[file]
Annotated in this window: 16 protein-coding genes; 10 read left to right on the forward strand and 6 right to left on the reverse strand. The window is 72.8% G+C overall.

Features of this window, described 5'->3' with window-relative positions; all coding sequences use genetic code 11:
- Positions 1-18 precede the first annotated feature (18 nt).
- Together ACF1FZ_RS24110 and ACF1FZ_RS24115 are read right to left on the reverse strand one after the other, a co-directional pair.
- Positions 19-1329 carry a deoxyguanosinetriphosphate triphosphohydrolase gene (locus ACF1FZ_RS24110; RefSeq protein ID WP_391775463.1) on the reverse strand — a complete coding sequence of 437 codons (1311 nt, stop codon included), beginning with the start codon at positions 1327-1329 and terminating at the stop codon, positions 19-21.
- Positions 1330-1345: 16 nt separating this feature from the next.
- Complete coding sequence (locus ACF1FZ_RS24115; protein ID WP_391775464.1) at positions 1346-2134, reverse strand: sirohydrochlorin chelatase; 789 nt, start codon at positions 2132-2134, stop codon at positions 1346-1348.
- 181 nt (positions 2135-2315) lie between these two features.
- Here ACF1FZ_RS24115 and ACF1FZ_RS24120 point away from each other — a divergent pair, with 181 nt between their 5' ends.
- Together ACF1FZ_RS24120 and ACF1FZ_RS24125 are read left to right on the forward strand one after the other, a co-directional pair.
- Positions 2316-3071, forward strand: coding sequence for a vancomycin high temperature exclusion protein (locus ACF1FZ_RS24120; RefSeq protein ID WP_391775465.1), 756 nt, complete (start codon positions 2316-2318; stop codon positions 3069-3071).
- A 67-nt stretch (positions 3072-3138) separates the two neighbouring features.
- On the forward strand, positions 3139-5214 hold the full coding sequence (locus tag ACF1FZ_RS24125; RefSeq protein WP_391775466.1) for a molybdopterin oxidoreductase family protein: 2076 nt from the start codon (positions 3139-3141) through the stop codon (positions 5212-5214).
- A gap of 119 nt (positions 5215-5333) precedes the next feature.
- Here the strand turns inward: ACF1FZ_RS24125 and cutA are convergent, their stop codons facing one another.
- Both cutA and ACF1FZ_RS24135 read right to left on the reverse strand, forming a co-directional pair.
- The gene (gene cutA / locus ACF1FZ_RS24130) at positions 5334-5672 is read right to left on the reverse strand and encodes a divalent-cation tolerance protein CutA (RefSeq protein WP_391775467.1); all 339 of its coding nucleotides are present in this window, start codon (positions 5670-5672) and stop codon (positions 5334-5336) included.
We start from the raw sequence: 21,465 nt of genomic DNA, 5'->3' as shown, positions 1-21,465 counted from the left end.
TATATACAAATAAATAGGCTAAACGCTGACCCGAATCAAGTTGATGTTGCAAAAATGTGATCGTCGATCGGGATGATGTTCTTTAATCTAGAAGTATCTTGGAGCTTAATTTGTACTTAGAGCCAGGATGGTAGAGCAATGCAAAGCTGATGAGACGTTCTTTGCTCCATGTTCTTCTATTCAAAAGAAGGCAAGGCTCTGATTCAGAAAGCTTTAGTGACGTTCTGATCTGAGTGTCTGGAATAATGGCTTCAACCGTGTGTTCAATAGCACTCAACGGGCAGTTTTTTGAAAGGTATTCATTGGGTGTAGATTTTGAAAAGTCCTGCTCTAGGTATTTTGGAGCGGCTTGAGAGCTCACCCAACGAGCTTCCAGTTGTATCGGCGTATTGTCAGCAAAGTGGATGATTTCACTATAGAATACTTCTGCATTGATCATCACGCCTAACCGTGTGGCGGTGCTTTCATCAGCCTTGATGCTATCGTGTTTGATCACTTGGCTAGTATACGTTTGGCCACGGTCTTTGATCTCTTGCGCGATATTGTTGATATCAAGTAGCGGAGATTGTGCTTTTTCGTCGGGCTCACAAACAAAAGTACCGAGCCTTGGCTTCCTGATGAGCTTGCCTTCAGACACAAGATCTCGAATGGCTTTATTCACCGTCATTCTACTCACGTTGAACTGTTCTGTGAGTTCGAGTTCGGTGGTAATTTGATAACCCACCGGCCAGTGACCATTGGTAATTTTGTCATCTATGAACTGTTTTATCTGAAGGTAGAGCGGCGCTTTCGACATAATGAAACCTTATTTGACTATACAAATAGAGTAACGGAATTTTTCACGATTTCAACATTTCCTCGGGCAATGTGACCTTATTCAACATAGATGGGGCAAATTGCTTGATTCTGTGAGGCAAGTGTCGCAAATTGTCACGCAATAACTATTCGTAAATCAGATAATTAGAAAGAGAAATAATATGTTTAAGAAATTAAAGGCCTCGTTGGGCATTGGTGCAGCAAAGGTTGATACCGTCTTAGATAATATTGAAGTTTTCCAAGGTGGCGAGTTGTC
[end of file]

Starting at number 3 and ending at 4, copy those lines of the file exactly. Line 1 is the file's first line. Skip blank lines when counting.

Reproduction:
- Positions 1-18 precede the first annotated feature (18 nt).
- Together ACF1FZ_RS24110 and ACF1FZ_RS24115 are read right to left on the reverse strand one after the other, a co-directional pair.